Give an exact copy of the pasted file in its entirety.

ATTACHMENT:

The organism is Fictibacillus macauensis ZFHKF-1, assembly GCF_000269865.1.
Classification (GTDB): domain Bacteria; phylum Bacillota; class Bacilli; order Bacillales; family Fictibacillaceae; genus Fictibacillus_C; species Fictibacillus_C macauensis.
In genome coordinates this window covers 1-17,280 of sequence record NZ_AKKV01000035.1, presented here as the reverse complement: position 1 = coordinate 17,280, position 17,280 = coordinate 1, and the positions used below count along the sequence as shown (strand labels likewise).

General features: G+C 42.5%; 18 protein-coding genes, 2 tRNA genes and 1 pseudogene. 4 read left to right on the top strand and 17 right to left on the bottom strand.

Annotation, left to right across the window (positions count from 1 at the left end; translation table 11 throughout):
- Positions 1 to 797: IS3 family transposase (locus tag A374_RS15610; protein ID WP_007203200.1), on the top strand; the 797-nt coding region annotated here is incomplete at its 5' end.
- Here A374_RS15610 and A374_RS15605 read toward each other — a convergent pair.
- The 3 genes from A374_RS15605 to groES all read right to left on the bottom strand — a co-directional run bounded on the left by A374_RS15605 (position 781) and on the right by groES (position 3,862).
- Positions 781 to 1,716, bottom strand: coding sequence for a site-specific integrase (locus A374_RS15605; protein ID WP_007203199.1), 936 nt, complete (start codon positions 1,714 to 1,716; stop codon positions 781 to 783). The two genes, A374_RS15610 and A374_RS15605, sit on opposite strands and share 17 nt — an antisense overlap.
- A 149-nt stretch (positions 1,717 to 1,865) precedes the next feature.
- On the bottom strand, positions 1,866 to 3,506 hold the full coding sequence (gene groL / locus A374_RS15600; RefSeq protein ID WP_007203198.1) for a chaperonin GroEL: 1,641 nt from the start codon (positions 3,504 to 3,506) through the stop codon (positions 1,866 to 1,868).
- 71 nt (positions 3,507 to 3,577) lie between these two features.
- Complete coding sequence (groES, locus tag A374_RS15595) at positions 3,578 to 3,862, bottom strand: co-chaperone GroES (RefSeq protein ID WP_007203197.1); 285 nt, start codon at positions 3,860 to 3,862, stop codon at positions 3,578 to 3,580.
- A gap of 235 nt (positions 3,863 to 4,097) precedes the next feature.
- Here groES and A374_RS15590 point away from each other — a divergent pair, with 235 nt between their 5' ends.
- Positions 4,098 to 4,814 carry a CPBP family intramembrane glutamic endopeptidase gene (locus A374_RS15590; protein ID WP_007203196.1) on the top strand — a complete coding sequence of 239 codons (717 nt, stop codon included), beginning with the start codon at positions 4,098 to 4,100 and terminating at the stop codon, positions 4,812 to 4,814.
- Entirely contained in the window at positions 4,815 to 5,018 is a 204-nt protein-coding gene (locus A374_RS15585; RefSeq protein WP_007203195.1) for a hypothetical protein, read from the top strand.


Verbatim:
The organism is Fictibacillus macauensis ZFHKF-1, assembly GCF_000269865.1.
Classification (GTDB): domain Bacteria; phylum Bacillota; class Bacilli; order Bacillales; family Fictibacillaceae; genus Fictibacillus_C; species Fictibacillus_C macauensis.
In genome coordinates this window covers 1-17,280 of sequence record NZ_AKKV01000035.1, presented here as the reverse complement: position 1 = coordinate 17,280, position 17,280 = coordinate 1, and the positions used below count along the sequence as shown (strand labels likewise).

General features: G+C 42.5%; 18 protein-coding genes, 2 tRNA genes and 1 pseudogene. 4 read left to right on the top strand and 17 right to left on the bottom strand.

Annotation, left to right across the window (positions count from 1 at the left end; translation table 11 throughout):
- Positions 1 to 797: IS3 family transposase (locus tag A374_RS15610; protein ID WP_007203200.1), on the top strand; the 797-nt coding region annotated here is incomplete at its 5' end.
- Here A374_RS15610 and A374_RS15605 read toward each other — a convergent pair.
- The 3 genes from A374_RS15605 to groES all read right to left on the bottom strand — a co-directional run bounded on the left by A374_RS15605 (position 781) and on the right by groES (position 3,862).
- Positions 781 to 1,716, bottom strand: coding sequence for a site-specific integrase (locus A374_RS15605; protein ID WP_007203199.1), 936 nt, complete (start codon positions 1,714 to 1,716; stop codon positions 781 to 783). The two genes, A374_RS15610 and A374_RS15605, sit on opposite strands and share 17 nt — an antisense overlap.
- A 149-nt stretch (positions 1,717 to 1,865) precedes the next feature.
- On the bottom strand, positions 1,866 to 3,506 hold the full coding sequence (gene groL / locus A374_RS15600; RefSeq protein ID WP_007203198.1) for a chaperonin GroEL: 1,641 nt from the start codon (positions 3,504 to 3,506) through the stop codon (positions 1,866 to 1,868).
- 71 nt (positions 3,507 to 3,577) lie between these two features.
- Complete coding sequence (groES, locus tag A374_RS15595) at positions 3,578 to 3,862, bottom strand: co-chaperone GroES (RefSeq protein ID WP_007203197.1); 285 nt, start codon at positions 3,860 to 3,862, stop codon at positions 3,578 to 3,580.
- A gap of 235 nt (positions 3,863 to 4,097) precedes the next feature.
- Here groES and A374_RS15590 point away from each other — a divergent pair, with 235 nt between their 5' ends.
- Positions 4,098 to 4,814 carry a CPBP family intramembrane glutamic endopeptidase gene (locus A374_RS15590; protein ID WP_007203196.1) on the top strand — a complete coding sequence of 239 codons (717 nt, stop codon included), beginning with the start codon at positions 4,098 to 4,100 and terminating at the stop codon, positions 4,812 to 4,814.
- Entirely contained in the window at positions 4,815 to 5,018 is a 204-nt protein-coding gene (locus A374_RS15585; RefSeq protein WP_007203195.1) for a hypothetical protein, read from the top strand.